filled under Thrift & Resale Stores in the Portland Central City
October 17, 2007 | Permalink
Portland area thrift & resale shops
Portland has over 50 thrift stores. Did you know that? I sure didn't. And this isn't counting stores in Milwaukie, Oak Grove, and Gladstone.
Initially, when I first started thinking about this section, I got all caught up in the thrift vs charity idea. Like, is a thrift store necessarily a charity? And, then I thought, who cares? It's about the lure of the bargain. And so, I am not trying to differentiate between thrifts and resale shops and consignment stores—I'm looking primarily at cheap used goods.
And as fun as jumble sales are, I'm singling out places that are open more often than not.
Oh, and I learned something interesting from Wikipedia:
It is believed that the phrase hand-me-down may have originated in London's East End markets in the 18th century. Vendors would typically keep their new, more expensive clothing at street level, while keeping their older, used clothing on racks that were elevated out of reach. To purchase the latter, buyers would have to ask the stall owner to "hand me down" a particular piece of clothing.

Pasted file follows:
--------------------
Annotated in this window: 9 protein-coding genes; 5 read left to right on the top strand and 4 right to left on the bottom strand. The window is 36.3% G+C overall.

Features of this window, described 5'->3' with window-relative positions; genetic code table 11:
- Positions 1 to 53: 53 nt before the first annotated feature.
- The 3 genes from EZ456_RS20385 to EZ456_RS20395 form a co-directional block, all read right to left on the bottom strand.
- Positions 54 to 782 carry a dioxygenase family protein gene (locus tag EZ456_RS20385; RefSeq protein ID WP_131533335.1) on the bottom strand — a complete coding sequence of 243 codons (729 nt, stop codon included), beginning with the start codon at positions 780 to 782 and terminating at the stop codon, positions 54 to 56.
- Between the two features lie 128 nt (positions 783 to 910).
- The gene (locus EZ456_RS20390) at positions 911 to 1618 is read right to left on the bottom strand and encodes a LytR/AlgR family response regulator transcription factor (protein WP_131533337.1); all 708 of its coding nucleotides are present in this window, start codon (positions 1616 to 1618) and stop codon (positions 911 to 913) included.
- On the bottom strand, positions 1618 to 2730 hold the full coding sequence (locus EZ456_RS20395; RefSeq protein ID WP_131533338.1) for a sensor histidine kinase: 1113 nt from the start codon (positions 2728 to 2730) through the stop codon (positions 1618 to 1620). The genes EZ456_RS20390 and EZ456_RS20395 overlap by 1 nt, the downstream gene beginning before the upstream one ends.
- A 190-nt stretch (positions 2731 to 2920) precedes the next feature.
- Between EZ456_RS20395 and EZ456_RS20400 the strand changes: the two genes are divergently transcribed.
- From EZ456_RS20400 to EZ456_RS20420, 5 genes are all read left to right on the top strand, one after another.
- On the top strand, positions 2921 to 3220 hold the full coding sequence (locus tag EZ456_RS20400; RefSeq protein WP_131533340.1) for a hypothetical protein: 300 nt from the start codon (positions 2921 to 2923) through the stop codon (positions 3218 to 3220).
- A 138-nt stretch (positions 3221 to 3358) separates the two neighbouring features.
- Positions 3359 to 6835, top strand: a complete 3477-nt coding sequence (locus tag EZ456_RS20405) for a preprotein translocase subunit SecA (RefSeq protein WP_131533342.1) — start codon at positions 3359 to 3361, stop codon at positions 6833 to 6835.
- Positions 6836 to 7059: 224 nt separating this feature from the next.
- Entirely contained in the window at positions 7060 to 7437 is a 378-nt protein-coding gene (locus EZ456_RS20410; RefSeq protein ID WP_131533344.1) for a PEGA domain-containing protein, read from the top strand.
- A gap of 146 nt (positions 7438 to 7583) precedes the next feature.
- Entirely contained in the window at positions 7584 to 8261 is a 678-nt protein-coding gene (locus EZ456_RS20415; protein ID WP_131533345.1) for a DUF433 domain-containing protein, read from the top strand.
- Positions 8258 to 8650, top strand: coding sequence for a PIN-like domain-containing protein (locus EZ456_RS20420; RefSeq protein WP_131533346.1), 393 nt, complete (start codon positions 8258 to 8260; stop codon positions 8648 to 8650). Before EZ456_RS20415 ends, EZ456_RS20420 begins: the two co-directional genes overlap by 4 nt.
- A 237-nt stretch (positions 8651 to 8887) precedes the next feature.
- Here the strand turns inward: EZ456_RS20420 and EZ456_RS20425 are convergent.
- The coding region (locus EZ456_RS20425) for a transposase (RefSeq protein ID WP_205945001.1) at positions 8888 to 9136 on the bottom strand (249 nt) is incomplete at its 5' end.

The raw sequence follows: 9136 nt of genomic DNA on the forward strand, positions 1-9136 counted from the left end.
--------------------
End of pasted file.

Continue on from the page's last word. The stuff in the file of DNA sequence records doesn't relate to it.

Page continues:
filled under Thrift & Resale Stores in the Portland Central City
I was curious to check out the new Goodwill downtown. In the manner of previous downtown thrifts, this is aiming at better-heeled bargain hunters. Unlike most Goodwills, there is a controlled and calm, edited presence in On 10th. Racks are not overwhelmed by clothing, and the clothes don't appear written in (unlike most Goodwill garb). There is an overabundance of mall brands and higher-end mail-order, quite gently used, in an overabundance of small sizes.